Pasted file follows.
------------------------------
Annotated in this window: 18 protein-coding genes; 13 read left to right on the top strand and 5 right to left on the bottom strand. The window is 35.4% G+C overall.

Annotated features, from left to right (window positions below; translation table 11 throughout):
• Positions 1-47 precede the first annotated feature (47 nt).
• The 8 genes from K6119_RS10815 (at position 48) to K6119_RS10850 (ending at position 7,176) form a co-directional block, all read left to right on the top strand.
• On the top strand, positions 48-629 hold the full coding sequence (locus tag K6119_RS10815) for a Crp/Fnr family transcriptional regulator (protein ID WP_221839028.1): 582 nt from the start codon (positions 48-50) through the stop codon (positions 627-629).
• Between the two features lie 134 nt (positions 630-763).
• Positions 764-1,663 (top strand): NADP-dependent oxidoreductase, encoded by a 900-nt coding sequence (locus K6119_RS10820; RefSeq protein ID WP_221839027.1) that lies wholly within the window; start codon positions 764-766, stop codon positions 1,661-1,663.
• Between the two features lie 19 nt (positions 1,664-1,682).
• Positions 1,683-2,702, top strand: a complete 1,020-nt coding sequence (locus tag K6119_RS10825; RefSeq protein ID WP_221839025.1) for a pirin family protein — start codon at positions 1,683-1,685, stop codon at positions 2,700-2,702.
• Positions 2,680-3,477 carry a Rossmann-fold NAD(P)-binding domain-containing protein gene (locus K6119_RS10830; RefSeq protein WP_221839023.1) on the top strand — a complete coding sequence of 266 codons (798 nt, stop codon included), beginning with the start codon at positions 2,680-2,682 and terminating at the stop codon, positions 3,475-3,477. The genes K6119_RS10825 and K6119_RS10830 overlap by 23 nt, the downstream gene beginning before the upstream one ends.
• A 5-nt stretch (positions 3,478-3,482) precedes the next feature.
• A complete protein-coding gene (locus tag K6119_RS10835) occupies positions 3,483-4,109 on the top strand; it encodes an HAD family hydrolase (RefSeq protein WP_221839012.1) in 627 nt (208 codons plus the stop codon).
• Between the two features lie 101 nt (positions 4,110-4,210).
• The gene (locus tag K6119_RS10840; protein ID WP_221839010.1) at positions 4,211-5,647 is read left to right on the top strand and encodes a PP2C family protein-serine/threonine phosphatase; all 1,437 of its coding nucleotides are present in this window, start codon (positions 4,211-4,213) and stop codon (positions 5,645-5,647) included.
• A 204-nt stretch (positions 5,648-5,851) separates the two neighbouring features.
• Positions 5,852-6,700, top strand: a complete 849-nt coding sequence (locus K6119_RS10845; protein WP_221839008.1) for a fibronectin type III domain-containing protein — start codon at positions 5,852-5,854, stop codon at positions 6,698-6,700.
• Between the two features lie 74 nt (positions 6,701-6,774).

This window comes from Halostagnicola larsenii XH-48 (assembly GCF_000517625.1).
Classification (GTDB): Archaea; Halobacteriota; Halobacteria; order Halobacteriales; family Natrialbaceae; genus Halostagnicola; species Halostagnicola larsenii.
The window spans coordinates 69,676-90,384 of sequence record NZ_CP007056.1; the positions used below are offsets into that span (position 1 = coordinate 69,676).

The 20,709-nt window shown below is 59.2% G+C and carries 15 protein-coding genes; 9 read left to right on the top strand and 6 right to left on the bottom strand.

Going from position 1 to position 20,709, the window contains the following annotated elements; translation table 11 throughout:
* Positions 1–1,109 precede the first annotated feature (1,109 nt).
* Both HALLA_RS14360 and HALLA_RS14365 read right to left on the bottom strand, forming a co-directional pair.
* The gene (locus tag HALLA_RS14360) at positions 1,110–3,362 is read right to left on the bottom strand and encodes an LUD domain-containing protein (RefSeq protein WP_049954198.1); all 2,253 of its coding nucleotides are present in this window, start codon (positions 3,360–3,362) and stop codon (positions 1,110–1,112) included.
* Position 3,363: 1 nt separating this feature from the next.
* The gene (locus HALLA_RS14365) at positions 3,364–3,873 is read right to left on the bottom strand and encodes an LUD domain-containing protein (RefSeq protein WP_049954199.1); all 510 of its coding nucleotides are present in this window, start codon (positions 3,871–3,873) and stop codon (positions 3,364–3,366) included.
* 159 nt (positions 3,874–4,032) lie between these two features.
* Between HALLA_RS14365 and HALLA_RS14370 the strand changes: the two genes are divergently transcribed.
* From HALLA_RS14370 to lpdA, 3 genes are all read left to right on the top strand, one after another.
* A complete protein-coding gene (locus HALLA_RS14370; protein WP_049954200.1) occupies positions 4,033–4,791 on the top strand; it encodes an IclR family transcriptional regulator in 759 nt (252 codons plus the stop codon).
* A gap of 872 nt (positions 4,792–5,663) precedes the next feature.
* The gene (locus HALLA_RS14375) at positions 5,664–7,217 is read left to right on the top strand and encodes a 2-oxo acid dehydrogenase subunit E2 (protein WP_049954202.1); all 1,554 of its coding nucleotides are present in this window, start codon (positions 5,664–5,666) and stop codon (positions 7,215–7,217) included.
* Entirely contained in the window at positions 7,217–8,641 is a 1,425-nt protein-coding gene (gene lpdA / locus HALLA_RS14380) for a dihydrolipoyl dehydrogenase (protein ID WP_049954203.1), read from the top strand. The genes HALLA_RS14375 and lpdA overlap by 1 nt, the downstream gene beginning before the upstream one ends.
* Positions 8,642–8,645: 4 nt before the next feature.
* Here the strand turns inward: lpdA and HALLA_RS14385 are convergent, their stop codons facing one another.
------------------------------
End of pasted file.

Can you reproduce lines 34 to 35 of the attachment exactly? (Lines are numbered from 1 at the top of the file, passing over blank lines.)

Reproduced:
* Entirely contained in the window at positions 7,217–8,641 is a 1,425-nt protein-coding gene (gene lpdA / locus HALLA_RS14380) for a dihydrolipoyl dehydrogenase (protein ID WP_049954203.1), read from the top strand. The genes HALLA_RS14375 and lpdA overlap by 1 nt, the downstream gene beginning before the upstream one ends.
* Positions 8,642–8,645: 4 nt before the next feature.